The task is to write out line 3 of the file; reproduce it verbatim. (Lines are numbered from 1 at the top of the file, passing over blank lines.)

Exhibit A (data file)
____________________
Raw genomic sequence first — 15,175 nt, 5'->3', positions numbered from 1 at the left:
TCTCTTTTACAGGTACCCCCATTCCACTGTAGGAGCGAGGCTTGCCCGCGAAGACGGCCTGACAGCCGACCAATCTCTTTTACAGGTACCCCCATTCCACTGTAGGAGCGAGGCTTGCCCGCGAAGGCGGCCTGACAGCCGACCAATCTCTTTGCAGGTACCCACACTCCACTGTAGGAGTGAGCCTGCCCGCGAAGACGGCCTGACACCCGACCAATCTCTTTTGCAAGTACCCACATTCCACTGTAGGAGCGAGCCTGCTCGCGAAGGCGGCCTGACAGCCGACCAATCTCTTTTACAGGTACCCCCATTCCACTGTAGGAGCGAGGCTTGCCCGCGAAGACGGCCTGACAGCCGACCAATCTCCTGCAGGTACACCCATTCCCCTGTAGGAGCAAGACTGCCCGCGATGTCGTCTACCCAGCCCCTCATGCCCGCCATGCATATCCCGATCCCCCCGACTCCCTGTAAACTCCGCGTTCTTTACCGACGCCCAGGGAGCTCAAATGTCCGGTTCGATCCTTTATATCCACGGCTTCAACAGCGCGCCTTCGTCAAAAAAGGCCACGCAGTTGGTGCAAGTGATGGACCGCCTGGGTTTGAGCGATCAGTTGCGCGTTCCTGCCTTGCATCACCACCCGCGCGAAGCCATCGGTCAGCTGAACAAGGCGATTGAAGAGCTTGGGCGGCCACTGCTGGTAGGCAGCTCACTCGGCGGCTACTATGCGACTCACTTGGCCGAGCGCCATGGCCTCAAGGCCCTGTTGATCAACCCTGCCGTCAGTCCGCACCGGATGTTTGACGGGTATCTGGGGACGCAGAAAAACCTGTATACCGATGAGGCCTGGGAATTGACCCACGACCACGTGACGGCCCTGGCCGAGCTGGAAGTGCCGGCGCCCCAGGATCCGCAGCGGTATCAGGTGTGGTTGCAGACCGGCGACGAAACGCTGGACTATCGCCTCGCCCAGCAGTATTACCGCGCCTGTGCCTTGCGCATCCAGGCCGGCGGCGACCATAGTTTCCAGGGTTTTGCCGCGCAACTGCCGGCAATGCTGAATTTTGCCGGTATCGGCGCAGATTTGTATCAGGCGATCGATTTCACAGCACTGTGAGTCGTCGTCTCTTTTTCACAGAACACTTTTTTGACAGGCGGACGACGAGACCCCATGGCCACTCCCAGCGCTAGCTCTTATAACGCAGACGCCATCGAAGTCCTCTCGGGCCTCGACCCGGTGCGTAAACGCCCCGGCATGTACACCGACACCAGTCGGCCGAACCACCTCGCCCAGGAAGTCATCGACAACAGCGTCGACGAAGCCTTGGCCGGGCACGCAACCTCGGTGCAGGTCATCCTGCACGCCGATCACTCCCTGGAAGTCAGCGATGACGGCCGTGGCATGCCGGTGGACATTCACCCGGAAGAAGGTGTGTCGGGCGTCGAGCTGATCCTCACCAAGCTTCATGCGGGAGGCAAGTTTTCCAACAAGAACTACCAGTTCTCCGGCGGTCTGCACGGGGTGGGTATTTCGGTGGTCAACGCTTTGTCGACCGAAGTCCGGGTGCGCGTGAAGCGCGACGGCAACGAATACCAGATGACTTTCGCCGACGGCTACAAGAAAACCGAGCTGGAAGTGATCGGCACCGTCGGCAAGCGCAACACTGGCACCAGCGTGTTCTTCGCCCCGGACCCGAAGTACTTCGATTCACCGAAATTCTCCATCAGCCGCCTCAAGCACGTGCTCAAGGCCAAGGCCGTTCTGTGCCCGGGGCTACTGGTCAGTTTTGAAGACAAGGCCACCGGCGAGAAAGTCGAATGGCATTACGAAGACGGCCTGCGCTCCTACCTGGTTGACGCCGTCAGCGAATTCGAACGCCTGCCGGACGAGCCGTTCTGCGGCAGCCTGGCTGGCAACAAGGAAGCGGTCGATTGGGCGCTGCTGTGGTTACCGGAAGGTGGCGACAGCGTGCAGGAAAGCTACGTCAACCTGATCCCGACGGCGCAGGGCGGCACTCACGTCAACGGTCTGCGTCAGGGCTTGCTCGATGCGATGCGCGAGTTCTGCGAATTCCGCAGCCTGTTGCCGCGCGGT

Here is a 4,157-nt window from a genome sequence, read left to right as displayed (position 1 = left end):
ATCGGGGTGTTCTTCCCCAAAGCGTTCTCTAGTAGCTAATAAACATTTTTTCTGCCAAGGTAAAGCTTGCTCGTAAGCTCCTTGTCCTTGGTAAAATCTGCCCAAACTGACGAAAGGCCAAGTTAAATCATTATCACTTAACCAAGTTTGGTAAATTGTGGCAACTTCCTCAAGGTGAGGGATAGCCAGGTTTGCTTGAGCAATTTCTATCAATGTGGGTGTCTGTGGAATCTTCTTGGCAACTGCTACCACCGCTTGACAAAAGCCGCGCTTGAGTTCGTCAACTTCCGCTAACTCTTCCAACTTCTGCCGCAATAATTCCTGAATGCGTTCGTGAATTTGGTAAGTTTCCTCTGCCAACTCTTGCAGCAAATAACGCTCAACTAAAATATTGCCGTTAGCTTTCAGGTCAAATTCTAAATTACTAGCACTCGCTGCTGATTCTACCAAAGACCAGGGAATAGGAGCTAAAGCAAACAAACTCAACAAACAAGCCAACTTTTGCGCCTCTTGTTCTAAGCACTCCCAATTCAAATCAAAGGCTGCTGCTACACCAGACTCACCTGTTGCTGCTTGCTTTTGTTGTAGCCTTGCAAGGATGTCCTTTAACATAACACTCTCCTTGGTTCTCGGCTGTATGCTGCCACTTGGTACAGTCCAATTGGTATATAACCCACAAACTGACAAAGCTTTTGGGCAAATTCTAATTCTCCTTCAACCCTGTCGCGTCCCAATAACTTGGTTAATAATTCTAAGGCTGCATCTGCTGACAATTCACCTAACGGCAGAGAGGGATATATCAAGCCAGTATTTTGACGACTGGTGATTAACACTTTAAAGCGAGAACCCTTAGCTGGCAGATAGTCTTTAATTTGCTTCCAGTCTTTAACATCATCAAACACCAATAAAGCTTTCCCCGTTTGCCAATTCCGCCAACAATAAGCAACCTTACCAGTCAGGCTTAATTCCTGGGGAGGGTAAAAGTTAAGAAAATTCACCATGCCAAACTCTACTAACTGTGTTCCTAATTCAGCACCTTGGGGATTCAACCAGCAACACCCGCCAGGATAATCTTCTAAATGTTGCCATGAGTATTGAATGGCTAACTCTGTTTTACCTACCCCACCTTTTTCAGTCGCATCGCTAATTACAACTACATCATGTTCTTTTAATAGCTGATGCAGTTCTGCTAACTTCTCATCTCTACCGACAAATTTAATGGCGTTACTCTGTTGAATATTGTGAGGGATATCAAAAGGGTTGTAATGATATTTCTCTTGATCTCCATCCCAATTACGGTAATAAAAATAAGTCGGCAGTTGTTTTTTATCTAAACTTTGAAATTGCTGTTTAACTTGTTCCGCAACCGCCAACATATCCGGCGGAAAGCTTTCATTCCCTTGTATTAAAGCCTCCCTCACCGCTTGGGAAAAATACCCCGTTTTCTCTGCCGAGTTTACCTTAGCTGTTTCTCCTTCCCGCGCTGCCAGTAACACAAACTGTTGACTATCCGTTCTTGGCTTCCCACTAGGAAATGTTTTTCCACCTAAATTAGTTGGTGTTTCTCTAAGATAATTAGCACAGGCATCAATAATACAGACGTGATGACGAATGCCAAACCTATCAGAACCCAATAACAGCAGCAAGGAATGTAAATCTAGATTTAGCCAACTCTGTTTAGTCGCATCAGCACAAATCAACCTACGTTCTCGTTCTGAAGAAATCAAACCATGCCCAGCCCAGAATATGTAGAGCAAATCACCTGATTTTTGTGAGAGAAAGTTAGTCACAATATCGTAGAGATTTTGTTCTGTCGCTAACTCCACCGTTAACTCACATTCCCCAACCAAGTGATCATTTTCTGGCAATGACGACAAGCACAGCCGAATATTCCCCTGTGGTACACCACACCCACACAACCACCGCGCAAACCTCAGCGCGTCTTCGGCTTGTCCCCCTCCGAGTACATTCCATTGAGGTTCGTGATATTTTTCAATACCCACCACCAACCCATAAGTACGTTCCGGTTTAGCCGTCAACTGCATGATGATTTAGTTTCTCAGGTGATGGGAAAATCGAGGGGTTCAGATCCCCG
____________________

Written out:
Here is a 4,157-nt window from a genome sequence, read left to right as displayed (position 1 = left end):